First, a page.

a thousand times yes. i’ve always been weird about “gay pride” too, but it’s not a popular notion so i don’t say it out loud much.

  • diana salier (@dianasalier)

    also, YES to this: ” While I am certainly not ashamed of my sexual orientation, I am no more proud of being gay than I am proud that I have brown hair. “

  • Craigory

    Great article, thanks! What great parents you have.

    I remember whenever I was with my parents and anything remotely gay walked by or came on TV, my parents would clue in and turn to me and ask if I was gay. Thankfully that never happened and I lived long enough to outgrow my gay suicidal tendencies and now I’m a somewhat well adjusted gay man.

    Puh-ride for ever!

  • Grant Sorenson (@bleedingmadras)

    This made me laugh out loud so many times. Very well written, and honestly, it’s like you were reading my mind the entire time. I’ve had all of these same experiences (except my conservative WASP parents would never have brought me to a Pride parade.) I loved this piece.

  • Jesse

    I LOVED EVERYTHING ABOUT THIS!!! Truly amazing. I’m glad to see, that just like in any good holiday special, you found the meaning of Pride.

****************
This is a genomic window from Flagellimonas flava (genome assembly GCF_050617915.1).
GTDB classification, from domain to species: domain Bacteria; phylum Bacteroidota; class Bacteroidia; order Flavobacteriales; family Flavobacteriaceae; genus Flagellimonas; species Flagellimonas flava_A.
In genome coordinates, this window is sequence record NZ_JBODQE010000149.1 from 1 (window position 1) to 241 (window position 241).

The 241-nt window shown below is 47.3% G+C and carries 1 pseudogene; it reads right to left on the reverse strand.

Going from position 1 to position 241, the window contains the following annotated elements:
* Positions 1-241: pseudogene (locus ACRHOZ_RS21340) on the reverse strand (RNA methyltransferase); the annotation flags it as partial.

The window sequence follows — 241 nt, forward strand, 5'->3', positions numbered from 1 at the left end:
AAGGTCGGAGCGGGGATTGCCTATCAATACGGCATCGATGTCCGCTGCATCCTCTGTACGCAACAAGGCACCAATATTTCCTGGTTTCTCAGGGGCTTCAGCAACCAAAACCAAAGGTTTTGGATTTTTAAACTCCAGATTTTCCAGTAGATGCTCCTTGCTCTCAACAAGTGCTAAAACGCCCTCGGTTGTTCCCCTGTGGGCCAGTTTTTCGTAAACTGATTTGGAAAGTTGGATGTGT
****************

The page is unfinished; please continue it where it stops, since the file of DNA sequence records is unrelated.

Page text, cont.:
• duncansomerside

    Hmm maybe you realize at the end what pride is about for yourself… Hopefully soon you wont discredit those queer people who do feel their pride is walking down the street in ass-less chaps just because it isn’t yours. Maybe you were saying that by the end, but I didn’t get that exactly. For me, pride is about being proud of yourself, but more so, being proud of your community as a whole.

  • Chelo

    Wow this really helped me get my mood back , after I read the vice guide to being gay(one of ryan´s tweets) I really thought of myself and all of the gay community as shallow , but now I can see what it takes to be proud